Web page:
• To encourage cycling in the city, in addition to the proper maintenance of cycle lanes, we would make it planning policy to require showers for cyclists in new workspace buildings.
  • We would introduce 20 mph limits on residential roads where residents want them.
  • We want encourage more children to cycle, walk and scoot to school and would make keeping children safe a priority. We would ensure that every school that wants a lollipop person can have one. You can hear more details here: This is an especially important issue in Freemantle as all of our primary schools have expanded in recent years. Conservatives would also introduce no-idling zones around schools to improve air quality and protect our children’s health.
Ashley MINTO (Labour Party)
James READ (Liberal Democrat) The liberal democrats will deliver on our plans to improve cycling infrastructure through our revised, and fully costed, budget that adds £1M of extra capital expenditure for cycling and incorporating cycling and public transport considerations into the city-wide development, transport and housing plans.

Question 5

If elected would you be in favour of allocating 10% of the local transport budget to cycling?

Jenny BARNES (Green Party)
Rob HARWOOD (The Conservative Party) Yes I would be in favour of this. We would seek to achieve this by prioritising the resurfacing of roads in the city which are formal cycle routes. An example of this is Millbrook Road East.
Ashley MINTO (Labour Party)
James READ (Liberal Democrat) In our fully costed budget, presented to the council in February 2018 and available to read on our website, we committed £1M as notes above. This would be allocated to building new or improving existing cycleways across the city and prioritising pothole repairs to protect cyclists safety. This is in addition to existing revenues that Labour have already dedicated to spend on cycling.

Question 6

If elected would you be in favour of a Workplace Parking Levy?

Jenny BARNES (Green Party)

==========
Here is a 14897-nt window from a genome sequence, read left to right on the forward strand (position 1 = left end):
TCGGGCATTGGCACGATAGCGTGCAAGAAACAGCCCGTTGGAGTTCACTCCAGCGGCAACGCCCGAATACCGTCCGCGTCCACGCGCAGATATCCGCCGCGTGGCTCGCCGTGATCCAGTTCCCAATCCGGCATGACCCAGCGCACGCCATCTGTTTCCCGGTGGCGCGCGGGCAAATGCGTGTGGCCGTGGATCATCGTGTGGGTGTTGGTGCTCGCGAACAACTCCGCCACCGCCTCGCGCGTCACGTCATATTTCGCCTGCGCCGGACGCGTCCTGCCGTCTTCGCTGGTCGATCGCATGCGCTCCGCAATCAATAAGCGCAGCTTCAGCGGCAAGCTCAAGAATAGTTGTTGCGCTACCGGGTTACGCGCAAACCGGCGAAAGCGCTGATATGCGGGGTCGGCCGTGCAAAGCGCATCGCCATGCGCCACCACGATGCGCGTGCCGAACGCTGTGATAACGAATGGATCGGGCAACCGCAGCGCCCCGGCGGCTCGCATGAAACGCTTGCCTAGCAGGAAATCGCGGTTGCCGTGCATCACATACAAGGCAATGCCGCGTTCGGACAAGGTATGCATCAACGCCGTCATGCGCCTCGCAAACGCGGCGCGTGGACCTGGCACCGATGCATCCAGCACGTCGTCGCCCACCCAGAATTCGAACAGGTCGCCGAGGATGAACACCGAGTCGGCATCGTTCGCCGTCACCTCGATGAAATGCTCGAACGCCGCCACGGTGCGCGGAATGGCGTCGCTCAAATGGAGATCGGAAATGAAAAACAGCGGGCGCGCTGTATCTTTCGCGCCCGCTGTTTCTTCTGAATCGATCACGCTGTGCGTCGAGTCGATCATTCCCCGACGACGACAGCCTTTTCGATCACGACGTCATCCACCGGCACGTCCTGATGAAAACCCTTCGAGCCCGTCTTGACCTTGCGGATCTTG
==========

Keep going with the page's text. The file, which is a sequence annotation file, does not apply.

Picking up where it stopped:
Rob HARWOOD (The Conservative Party)
  • I would be very nervous about the introduction of such a levy. We need to support and encourage businesses in the city. This is especially important given a recent deal with the government which enables Southampton City Council to retain 100% in the growth of its business rates, as opposed to passing this money up to central government. More businesses in the city means more business rates to support vital local services.
  • I would be in favour however of using a share of the growth in business rates, as well as developer contributions for new developments and the New Homes Bonus, for improvements in the city’s infrastructure. Also I would support a share of the additional business rates levied via new Business Improvement District going on better cycling infrastructure in the city centre.

In early 2017, Southampton City Council was awarded £2.2m from the Department for Transport’s Access Fund. We would wish to see more of this money spent on actual cycle improvement schemes. We are concerned that enormous amounts of money given to the city by government has been spent and in some cases wasted on advertising and marketing. Whilst we support efforts to encourage people to take up more sustainable forms of transport, we feel that a better balance is needed between this work and actual schemes to make physical improvements for cyclists in the city.

Ashley MINTO (Labour Party)
James READ (Liberal Democrat) Although I do not currently cycle in Southampton, I do regularly walk from my flat in Bitterne Park across Cobden or Northam Bridges towards the city centre and back again. It is clear that the level of air pollution is too high, and that has been shown recently in studies. It is the direct cause of the deaths of an estimated 200 people per year, and clearly something must be done about it, which must include finding ways of reducing the volume of traffic commuting into Southampton daily.
The Workplace Parking Levy could be an effective way to do this, and provide valuable funds to invest in alternative transport such as cycling. We would consider whether this would have the desired effect before committing to its implementation, and we would consider this among a number of options if elected.